Sunday, August 28, 2016

Interpreter of Maladies by Jhumpa Lahiri

Interpreter of MaladiesInterpreter of Maladies by Jhumpa Lahiri
My rating: 4 of 5 stars

I know this is a the Pulitzer Prize fiction winner for 2000, but let's pretend for a moment that I don't know that. I think this was a solid collection, but not quite up to 5 stars.

I think the short stories "A Temporary Matter" and "This Blessed House," which were both short stories about married couples were my favorite. I would have enjoyed reading more about either couple in a full-length novel, which is maybe more of a complaint than praise when it comes to short stories.

I also really liked "The Treatment of Bibi Haldar," which was a little messed up if you take a feminist reading of it, but real life isn't always very feminist either.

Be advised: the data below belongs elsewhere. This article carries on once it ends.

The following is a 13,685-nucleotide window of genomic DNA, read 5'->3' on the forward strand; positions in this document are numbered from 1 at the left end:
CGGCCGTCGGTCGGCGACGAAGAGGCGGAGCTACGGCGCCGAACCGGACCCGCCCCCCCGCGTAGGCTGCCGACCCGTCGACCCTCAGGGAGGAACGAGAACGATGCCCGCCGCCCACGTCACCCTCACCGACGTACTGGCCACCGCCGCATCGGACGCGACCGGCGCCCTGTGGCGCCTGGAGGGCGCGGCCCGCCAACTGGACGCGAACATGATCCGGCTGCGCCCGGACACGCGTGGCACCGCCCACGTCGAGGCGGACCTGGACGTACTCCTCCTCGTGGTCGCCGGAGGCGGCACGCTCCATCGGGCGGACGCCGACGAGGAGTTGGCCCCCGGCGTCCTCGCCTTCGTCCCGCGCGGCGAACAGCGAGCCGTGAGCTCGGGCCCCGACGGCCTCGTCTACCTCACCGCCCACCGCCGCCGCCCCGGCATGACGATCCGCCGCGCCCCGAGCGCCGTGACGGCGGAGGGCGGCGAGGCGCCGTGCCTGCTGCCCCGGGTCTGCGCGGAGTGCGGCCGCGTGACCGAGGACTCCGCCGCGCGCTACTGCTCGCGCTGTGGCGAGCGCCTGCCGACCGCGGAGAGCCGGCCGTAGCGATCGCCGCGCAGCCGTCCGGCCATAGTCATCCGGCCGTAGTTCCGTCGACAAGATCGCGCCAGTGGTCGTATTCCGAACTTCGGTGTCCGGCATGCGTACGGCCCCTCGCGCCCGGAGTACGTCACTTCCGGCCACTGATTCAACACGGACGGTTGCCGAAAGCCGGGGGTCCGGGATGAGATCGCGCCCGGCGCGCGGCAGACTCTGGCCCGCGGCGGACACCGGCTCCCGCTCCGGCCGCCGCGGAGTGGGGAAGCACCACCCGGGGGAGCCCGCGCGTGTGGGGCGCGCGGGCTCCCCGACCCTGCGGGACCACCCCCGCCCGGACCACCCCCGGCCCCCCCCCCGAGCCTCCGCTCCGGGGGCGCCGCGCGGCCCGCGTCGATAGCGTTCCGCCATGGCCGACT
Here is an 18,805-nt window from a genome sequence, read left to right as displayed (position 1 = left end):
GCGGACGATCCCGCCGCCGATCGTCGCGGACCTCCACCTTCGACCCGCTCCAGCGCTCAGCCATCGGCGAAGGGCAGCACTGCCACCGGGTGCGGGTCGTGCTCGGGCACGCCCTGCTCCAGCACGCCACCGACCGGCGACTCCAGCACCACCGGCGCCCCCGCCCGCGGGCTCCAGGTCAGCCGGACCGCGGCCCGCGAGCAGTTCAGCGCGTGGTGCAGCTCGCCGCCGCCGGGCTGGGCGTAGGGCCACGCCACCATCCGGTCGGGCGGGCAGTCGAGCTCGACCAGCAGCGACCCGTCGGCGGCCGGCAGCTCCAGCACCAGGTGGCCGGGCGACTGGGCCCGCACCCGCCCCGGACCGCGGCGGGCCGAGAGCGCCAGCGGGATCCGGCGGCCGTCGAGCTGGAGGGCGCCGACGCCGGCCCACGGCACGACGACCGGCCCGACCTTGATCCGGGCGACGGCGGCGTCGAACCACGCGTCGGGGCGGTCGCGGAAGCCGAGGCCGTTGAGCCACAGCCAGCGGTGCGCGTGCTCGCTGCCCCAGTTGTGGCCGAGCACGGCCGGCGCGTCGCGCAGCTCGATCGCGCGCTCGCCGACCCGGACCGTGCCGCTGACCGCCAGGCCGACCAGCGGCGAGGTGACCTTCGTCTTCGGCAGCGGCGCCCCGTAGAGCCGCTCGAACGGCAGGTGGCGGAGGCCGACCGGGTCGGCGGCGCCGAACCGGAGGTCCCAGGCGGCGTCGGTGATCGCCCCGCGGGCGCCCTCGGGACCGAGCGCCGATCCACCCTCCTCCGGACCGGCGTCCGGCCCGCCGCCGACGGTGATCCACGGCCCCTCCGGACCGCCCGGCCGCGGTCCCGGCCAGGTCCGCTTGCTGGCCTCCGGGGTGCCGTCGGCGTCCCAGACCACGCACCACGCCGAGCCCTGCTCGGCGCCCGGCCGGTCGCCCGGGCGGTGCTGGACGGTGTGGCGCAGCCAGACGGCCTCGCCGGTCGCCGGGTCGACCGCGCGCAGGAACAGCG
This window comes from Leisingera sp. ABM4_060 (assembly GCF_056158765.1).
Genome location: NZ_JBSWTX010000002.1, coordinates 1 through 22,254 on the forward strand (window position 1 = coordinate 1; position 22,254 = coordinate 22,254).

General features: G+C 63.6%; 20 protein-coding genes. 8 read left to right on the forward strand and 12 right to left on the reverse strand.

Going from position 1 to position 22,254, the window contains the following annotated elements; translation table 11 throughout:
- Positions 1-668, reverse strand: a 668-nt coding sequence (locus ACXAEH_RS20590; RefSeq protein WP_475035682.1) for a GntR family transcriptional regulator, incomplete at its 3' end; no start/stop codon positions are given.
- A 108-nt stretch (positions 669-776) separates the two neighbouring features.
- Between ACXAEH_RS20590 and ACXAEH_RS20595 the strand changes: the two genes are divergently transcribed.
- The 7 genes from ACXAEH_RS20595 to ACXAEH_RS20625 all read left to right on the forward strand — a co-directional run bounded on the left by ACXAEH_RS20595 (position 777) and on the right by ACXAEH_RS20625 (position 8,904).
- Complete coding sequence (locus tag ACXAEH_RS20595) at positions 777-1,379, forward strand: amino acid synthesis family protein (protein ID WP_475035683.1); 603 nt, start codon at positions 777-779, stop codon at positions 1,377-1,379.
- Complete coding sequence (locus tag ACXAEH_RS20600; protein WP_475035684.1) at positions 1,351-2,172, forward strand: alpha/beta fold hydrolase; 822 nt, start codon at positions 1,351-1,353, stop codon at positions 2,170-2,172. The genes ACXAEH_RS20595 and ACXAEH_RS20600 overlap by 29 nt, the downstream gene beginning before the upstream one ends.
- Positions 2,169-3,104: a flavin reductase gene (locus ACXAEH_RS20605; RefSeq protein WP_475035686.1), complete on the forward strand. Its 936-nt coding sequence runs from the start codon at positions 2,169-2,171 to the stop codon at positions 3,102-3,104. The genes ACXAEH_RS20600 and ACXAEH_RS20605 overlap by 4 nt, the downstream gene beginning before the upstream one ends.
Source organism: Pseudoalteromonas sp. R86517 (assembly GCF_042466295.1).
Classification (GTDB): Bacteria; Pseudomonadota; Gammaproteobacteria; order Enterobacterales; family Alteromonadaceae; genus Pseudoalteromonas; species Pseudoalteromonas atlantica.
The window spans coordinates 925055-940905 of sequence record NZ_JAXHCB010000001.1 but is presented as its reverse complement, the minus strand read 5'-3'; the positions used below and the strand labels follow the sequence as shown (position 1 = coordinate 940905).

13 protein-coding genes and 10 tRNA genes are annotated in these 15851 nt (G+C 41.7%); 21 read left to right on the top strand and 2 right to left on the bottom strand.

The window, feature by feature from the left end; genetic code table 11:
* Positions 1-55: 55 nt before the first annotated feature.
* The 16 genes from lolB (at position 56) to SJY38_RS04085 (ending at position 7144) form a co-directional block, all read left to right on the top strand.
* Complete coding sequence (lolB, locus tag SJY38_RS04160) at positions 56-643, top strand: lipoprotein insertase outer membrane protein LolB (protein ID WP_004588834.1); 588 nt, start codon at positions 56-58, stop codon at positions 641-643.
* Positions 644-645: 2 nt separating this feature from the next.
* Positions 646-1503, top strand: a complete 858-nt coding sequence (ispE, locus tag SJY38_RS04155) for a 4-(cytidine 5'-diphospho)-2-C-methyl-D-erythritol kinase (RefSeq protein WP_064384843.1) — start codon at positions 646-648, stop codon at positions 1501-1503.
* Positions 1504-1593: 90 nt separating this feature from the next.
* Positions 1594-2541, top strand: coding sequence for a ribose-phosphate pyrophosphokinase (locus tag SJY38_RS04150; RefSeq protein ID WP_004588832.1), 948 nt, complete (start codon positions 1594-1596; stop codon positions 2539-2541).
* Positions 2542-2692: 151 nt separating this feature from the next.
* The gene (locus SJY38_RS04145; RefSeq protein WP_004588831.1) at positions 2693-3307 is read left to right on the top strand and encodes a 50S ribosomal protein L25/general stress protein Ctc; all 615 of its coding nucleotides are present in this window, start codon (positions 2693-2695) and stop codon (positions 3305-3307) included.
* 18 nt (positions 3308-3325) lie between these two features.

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Thursday, August 25, 2016

The Giver by Lois Lowry

The Giver (The Giver, #1)The Giver by Lois Lowry
My rating: 4 of 5 stars

Once I picked this up I couldn't put it down until I finished it. It's very similar to Anthem but with a lot more character development, it lets you feel the horror of the situation more. It's a dystopian, young adult, science fiction, political allegory and I do feel like all my emotions were manipulated for some purpose that's less clear to me than Anthem was. Possibly it has some anti-Anthem points in it? (Being too unique and independent from your family is a danger?) But still, I liked it.

On a separate note, it's horrifying. I can't believe they make kids read this in school or what sense they might make of it without any relevant history to compare to the allegory.